Jr. said that although he considered
student input on the issue, he felt his
primary job on the Endowment Board
was to protect the University's assets.
"I look more at what divestiture will
do to the returns," Eubanks said.
Earl N. Phillips Jr., also a board
member, said, "They've (students) made
a very good, strong point on the issue
of total divestment."
However, he said, divestment's oppo
nents also have presented a strong case.
"It's not a black and white issue,"
Phillips said.
He said no one on the Endowment
Board favored apartheid, the South
African system of government where a
white minority rules the black majority.
The real debate, he said, was whether
it was more effective to influence South
Africa through divestment or through
corporate involvement.
Eubanks said the United States
need:"' tr Uf tro"r"- ;n S'h Africa
to fight aparll.-id, P'H Ik liiuu.it the
way to do that was through funding
American corporations doing business
in South Africa.
"I think (divestment) is exactly the
wrong direction," he said.
Chancellor Christopher C. Fordham
III said he thought vocal student
concern on the issue was healthy for
the University and the United States.
"I'm pleased that our students are
concerned about oppression in a foreign
land," he said.
Personally, Fordham said, he main
tained a pro-divestment stand. But
See BOARD page 8A
unpport gFoep set
to rally, msurdhi
before board meets
By JO FLEISCHER ,
Staff Writer
The Anti-Apartheid Support Group
plans to march from Morehead Planet
arium to the Carolina Inn this morning
to demand that the Endowment Board
divest of all its funds in businesses
operating in South Africa.
The board is meeting today to
consider divestment following their
special meeting on the issue on April
4, when they voted unanimously to
postpone the decision. Board members
said they needed to study information
that would be made available before the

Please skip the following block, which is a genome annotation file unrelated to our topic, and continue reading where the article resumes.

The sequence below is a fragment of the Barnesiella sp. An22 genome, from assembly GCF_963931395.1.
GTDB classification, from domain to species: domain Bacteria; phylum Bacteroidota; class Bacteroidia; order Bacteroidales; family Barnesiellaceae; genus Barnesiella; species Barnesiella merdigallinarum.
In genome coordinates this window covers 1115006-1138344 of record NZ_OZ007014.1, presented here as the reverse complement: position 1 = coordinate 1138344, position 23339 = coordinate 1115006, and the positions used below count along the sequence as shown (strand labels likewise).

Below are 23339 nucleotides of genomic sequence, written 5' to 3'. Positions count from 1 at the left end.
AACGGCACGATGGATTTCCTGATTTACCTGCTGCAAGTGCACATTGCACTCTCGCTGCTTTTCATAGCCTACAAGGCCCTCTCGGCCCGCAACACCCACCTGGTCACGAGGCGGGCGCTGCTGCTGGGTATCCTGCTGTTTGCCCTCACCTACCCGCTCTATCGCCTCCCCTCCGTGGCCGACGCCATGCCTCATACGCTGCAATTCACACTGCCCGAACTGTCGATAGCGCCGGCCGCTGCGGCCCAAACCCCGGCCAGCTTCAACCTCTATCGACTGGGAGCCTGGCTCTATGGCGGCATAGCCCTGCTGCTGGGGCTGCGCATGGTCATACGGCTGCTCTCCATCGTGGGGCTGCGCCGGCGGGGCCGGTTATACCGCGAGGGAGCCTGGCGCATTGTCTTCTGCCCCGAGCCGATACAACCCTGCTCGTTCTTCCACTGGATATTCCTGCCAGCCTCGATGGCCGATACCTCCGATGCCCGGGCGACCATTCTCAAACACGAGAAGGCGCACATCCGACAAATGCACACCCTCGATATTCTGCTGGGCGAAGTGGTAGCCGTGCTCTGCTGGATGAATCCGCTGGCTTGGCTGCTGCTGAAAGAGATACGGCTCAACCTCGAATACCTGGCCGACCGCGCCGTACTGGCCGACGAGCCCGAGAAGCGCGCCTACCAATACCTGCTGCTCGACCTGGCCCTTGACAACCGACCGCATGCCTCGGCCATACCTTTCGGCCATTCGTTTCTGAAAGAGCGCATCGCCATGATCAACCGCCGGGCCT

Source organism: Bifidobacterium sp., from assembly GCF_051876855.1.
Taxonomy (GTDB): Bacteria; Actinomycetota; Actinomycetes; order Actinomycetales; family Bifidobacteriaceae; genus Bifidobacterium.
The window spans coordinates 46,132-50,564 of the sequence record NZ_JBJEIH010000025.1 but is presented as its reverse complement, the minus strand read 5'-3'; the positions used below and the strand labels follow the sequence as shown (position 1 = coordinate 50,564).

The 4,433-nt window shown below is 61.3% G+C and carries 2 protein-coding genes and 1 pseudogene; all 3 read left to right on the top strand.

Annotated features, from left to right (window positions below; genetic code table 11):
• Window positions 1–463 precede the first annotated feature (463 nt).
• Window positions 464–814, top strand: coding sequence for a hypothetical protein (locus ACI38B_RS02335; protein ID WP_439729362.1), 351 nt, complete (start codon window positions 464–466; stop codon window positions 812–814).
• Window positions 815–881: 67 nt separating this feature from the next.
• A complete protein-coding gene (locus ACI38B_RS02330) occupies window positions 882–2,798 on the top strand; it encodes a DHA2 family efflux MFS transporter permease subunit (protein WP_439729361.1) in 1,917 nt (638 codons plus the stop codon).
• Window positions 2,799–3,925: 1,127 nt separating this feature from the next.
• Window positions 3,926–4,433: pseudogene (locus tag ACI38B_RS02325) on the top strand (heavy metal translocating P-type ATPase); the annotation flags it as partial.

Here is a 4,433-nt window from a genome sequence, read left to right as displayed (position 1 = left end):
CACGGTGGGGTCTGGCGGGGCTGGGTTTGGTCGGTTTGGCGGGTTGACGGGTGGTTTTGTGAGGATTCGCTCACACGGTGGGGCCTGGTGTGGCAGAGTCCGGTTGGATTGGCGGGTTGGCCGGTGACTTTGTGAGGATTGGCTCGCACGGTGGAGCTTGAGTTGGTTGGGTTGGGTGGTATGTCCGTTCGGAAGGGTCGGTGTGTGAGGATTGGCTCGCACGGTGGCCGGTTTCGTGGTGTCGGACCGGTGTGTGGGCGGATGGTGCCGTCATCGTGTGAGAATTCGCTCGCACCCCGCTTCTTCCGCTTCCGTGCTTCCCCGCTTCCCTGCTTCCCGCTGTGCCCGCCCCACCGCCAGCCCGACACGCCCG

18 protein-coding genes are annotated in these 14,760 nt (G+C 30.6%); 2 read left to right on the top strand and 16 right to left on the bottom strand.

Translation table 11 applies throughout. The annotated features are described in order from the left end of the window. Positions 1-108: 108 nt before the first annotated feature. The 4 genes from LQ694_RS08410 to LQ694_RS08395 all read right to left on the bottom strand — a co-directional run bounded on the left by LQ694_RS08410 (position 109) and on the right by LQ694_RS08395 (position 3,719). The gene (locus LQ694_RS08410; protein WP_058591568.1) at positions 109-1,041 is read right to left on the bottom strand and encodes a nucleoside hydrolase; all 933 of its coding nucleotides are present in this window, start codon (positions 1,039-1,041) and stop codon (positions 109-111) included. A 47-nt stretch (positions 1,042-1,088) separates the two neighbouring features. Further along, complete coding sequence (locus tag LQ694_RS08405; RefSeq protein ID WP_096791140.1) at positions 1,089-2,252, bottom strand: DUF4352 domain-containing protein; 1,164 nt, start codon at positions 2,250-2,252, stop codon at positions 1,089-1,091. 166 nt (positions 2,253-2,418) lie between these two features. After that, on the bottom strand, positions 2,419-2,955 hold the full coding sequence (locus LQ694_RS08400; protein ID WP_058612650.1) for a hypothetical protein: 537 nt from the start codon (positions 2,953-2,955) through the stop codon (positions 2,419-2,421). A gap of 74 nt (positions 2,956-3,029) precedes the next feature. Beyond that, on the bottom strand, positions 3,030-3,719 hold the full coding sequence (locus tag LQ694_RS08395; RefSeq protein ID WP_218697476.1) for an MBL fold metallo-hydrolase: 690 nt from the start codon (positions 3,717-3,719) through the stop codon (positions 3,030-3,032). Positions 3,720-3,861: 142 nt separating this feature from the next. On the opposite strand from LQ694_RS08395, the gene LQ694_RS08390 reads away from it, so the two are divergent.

regular meeting April 24.
The support group plans to meet for
a short rally at the planetarium before
marching, said Robert Reid-Pharr, a
group member.
"It's an open meeting, and we plan
to go to the Board of Trustees meeting
and wait out their decision," he said.
Support group member Paul Pick
hardt said he hoped a lot of supporters
would participate in the march and go
to the meeting to show the board that
the support group was more than just
the "lunatic fringe."
"We want to show the board that we
have broad support," Pickhardt said.
"If it doesn't have any effect at this
particular meeting it will give them
something to remember in the future."
Support group members and their
supporters agree that there is little
chance that the Endowment Board will
'It doesn't look like they
will (divest). In looking at
their past votes, there seems
to be a split on the board,
with two members in favor
of divestment and four against
it. ' Bryan Hassel
vote to divest. They say they are
planning to continue the anti-apartheid
movement in the event that divestment
does not occur.
"It doesn't look like they will (div
est)," said Student Body President
Bryan Hassel. "In looking at their past
votes there seems to be a split on the
board, with two members in favor of
divestment and four against it.
"We're looking toward the long
term," Hassel said. "Over the summer
well be doing research to try to refute
their arguments and have something
concrete to back up our position."
Eric "Wacko" Walker, a support
group member, agreed: "They will
probably not vote for total divestment,
but it's a good possibility they may
approve some sort of scholarship aid
for black South Africans. This will be
good, but it will fall short of our goals
so well start the protests anew in the
fall."
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DTH Dan Charlson
UNC's Jim Stone dives for home plate while N.C. State catcher Jim
McNamara lunges to make the tag. Stone was safe, but the Tar Heels
lost the game, 7-4, after a Wolfpack rally in the ninth inning. See story
page3B.
Warlick clhosee 1987 mikeiimaini
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By MATTHEW FURY
Staff Writer
As Tommy Warlick lazily sauntered up to his audience
in Carmichael Auditorium on Wednesday night, he hardly
seemed to be the kind of guy who would have anything
to do with a mikeman competition. His shoulders drooped
and he looked rather bored in his two-piece suit.
But then the junior from Gastonia kicked off his shoes
and woke up the crowd with a mock striptease. Throwing
his trousers over his shoulder, Warlick displayed a big
blue letter T" on his shorts. He ripped off four more
layers of lettered shorts that finally spelled out T-A-R-H-E-E-L-S."
The crowd of about 250 was his.
' They responded wildly as he broke his silence with his
first cheer. He screamed out "C-A-R-O-L-l-N-A" until
he was red in the face.